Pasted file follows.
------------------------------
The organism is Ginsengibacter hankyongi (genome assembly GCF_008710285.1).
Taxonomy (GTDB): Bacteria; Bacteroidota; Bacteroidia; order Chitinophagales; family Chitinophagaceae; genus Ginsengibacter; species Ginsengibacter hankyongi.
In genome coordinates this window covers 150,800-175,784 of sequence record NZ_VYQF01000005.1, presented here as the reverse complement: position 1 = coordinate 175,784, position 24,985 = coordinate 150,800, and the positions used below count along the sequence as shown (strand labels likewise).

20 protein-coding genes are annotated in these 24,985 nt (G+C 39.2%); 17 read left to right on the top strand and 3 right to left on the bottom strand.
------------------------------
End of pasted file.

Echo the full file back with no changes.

The organism is Ginsengibacter hankyongi (genome assembly GCF_008710285.1).
Taxonomy (GTDB): Bacteria; Bacteroidota; Bacteroidia; order Chitinophagales; family Chitinophagaceae; genus Ginsengibacter; species Ginsengibacter hankyongi.
In genome coordinates this window covers 150,800-175,784 of sequence record NZ_VYQF01000005.1, presented here as the reverse complement: position 1 = coordinate 175,784, position 24,985 = coordinate 150,800, and the positions used below count along the sequence as shown (strand labels likewise).

20 protein-coding genes are annotated in these 24,985 nt (G+C 39.2%); 17 read left to right on the top strand and 3 right to left on the bottom strand.